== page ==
The Hidden Rules of Race: Barriers to an Inclusive Economy (Cambridge Studies in Stratification Economics: Economics and Social Identity) | The Color of Money: Black Banks and the Racial Wealth Gap | The Broken Ladder: How Inequality Affects the Way We Think, Live, and Die | The Financial Diaries: How American Families Cope in a World of Uncertainty | The Color of Law: A Forgotten History of How Our Government Segregated America | The Hidden Cost Of Being African American | Dream Hoarders
In Toxic Inequality, Shapiro reveals how these forces combine to trap families in place. Following nearly two hundred families of different races and income levels over a period of twelve years, Shapiro's research vividly documents the recession's toll on parents and children, the ways families use assets to manage crises and create opportunities, and the real reasons some families build wealth while others struggle in poverty. The structure of our neighborhoods, workplaces, and tax code-much more than individual choices-push some forward and hold others back. A lack of assets, far more common in families of color, can often ruin parents' careful plans for themselves and their children.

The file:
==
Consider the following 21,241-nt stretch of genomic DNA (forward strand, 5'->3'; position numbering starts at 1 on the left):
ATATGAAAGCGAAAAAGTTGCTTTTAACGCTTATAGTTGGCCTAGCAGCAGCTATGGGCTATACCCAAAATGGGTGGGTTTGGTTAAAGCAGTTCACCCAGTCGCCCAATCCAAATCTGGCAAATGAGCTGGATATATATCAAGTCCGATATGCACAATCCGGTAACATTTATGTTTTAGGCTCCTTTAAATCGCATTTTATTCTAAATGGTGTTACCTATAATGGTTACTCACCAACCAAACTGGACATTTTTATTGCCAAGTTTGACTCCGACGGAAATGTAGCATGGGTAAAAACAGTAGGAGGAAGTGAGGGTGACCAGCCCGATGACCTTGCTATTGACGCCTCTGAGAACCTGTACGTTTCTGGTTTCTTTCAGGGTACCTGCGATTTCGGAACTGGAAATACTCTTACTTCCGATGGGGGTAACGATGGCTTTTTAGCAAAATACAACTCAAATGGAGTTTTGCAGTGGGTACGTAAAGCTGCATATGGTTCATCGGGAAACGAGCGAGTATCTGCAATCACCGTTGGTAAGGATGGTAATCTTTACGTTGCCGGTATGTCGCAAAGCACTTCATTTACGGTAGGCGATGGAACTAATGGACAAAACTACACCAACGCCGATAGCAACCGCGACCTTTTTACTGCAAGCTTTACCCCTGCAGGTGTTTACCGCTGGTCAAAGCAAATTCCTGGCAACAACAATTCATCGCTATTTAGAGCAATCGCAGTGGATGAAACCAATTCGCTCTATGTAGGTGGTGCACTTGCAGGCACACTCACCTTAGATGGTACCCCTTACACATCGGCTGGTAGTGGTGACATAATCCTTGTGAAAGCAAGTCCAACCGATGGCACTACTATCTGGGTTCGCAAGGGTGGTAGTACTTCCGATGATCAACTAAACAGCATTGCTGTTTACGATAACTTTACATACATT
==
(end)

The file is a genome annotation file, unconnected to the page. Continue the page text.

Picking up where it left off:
Toxic inequality may seem inexorable, but it is not inevitable. America's growing wealth gap and its yawning racial divide have been forged by history and preserved by policy, and only bold, race-conscious reforms can move us toward a more just society.
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